Part 2: What’s the difference between distributed practice and retrieval practice?
Like distributed practice, retrieval practice is a strategy. It involves getting students to remember (retrieve) what they’ve learned. Putting forth some effort and really thinking about a concept reinforces it and makes it easier to retrieve in the future.
Think about the kinds of information students must learn or memorize, for example, multiplication facts, the number of feet in a yard, how to find elapsed time, and rules for comparing fractions. These are 3rd grade math skills, yet middle school teachers also teach them. Why? It’s not because their students never learned the skills and concepts—they did, probably in 3rd grade, 4th grade, and 5th grade! But students forget—plain and simple. Without the benefit of ongoing review and practice, students forget even what they have “mastered.”
A More Efficient and Effective Approach
Each year, teachers reteach at least some “old material.” A more efficient and effective approach is to build in a type of practice that guarantees students not only learn, but also remember what they learn.
Flashcards, jeopardy games, multiple choice questions, and short essays are all good for retrieval. The key is to let students think about what they know and put in the effort to retrieve. When they hesitate, allow a pause, time to think, instead of immediately giving them the answer. When students just reread notes or immediately flip over a flashcard to see the answer, they’re not using the strategy. They may learn something but will not retain it.
Retrieving information should take some effort, at least at first. When students ponder a question, and struggle a bit to remember what they’ve learned, they’re reinforcing the neural pathways that make getting that information easier the next time.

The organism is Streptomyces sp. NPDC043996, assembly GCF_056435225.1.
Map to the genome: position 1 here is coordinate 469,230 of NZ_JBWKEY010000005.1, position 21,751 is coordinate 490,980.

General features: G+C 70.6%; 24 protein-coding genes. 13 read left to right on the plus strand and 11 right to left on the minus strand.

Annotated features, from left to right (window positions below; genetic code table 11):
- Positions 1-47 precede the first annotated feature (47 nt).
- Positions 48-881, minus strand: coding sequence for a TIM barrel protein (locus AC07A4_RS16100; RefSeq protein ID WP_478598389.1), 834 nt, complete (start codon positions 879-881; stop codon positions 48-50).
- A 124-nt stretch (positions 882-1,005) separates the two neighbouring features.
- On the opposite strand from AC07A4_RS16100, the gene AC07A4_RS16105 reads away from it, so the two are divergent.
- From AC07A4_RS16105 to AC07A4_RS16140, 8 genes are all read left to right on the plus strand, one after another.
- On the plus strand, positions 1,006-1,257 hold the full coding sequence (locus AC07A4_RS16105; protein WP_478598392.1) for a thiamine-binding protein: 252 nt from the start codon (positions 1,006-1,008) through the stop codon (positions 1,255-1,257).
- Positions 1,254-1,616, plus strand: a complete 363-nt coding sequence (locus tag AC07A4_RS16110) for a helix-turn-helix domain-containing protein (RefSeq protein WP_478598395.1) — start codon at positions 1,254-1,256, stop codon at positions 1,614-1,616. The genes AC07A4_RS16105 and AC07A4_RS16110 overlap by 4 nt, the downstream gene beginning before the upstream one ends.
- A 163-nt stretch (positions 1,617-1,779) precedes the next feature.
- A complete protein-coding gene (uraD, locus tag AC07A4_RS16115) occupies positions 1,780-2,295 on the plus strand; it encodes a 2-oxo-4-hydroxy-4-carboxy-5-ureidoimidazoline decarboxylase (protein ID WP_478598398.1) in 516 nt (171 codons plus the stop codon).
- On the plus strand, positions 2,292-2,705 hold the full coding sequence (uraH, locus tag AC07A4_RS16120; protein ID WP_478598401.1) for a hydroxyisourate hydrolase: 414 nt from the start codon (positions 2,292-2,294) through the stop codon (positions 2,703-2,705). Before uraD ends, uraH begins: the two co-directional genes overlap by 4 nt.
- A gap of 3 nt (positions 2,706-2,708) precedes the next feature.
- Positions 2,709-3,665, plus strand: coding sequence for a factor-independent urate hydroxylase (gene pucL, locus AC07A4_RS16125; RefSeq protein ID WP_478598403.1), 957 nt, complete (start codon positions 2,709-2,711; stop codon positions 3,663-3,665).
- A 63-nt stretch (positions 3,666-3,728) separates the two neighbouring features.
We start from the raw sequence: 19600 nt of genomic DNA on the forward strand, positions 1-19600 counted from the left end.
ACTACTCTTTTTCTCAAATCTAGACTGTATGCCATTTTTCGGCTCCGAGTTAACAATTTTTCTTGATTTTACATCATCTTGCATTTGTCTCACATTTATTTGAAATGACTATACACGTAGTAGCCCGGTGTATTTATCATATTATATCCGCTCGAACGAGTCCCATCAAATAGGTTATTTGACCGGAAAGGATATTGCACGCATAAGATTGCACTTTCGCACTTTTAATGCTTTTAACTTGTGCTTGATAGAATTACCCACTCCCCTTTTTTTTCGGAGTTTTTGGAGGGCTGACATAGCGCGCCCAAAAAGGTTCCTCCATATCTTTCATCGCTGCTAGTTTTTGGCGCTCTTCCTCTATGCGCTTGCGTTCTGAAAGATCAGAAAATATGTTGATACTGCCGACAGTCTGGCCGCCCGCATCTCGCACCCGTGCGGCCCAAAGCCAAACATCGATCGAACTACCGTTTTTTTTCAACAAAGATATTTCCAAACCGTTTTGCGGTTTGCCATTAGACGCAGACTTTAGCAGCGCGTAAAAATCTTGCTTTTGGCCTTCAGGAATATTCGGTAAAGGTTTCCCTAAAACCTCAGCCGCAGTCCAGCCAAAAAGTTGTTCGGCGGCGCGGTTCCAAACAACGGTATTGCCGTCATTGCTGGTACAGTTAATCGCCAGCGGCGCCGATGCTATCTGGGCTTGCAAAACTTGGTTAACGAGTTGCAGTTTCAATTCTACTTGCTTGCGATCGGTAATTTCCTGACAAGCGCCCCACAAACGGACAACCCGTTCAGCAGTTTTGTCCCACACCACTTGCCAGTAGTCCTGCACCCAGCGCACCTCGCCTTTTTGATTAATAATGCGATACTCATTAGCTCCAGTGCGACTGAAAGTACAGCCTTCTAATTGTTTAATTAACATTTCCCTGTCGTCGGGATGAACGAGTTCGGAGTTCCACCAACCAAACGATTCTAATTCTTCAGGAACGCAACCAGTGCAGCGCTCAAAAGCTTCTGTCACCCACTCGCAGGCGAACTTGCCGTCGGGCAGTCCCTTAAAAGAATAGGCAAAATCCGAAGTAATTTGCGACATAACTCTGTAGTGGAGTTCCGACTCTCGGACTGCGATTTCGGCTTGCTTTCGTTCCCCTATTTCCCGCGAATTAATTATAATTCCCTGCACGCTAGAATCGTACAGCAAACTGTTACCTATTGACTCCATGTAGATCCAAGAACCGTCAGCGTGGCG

Combining distributed practice and retrieval practice works great for all grade levels, all ability levels, and most subject areas.
Begin using retrieval. And distribute the practice.
- Use a variety of practice items. Mixed review sheets, games, flashcards, short answer questions, and talking about what you know are some of the ways to use retrieval practice.
- Make distributed practice part of a daily routine. Discourage cramming; instead, students should work in short sessions, but do it every day as classwork and/or homework.
- Make the practice low-stakes. This is practice for the sake of learning, not for a grade. (When students have practiced beyond the point of mastery, go ahead with an assessment. They’ll not only ace the test, but also retain the learning long afterwards.)
- Give meaningful feedback in a timely manner. Students need to know right away—or as soon as possible—how they’re doing. Self-checking is great for this. Redirect, correct errors, and clear up misconceptions to prevent erroneous learning or bad habits.
- Encourage metacognition (thinking about thinking). Explain the strategies. With an understanding of retrieval practice and distributed practice, students are better equipped to take ownership of their learning.